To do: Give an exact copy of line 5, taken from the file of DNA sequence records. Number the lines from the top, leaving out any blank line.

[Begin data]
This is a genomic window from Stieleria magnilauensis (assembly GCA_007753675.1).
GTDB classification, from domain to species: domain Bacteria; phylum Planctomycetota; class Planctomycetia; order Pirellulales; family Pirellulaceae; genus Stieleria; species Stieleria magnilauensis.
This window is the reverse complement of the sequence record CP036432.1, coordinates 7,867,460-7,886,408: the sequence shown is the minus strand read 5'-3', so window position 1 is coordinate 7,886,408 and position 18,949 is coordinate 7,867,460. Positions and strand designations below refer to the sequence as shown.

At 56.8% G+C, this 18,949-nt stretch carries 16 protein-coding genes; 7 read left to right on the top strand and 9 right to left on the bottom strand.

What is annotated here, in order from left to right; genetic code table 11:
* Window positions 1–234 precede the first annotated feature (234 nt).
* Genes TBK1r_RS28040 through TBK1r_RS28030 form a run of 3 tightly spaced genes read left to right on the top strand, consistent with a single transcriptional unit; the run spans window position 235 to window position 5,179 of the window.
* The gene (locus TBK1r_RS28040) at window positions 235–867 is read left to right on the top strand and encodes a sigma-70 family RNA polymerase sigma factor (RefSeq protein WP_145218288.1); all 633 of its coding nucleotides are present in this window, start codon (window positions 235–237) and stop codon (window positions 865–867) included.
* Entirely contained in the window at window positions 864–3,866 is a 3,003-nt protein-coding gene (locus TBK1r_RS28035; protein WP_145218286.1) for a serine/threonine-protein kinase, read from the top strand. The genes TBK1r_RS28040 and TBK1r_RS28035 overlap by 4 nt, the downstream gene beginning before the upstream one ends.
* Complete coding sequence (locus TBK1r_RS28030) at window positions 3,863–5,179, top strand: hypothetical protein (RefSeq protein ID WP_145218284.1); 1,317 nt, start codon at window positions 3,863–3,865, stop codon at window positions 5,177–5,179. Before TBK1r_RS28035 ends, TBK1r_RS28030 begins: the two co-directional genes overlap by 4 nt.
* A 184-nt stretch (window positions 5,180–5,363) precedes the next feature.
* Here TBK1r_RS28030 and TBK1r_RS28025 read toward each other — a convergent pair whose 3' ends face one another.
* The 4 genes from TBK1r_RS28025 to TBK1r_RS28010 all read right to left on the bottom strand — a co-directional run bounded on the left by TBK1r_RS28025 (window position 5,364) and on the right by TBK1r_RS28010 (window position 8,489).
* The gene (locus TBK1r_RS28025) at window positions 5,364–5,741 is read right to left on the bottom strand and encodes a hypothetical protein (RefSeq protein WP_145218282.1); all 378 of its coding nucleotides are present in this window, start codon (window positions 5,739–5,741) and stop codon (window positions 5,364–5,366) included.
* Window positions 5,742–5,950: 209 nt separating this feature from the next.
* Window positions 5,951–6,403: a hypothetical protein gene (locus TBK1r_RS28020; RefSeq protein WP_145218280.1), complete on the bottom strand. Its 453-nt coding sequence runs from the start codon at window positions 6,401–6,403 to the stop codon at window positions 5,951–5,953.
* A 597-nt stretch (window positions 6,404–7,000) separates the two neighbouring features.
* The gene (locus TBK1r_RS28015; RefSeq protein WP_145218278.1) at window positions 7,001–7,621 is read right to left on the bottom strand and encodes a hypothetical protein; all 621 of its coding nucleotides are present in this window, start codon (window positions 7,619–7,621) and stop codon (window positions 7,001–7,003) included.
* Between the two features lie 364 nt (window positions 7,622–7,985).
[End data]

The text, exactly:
What is annotated here, in order from left to right; genetic code table 11: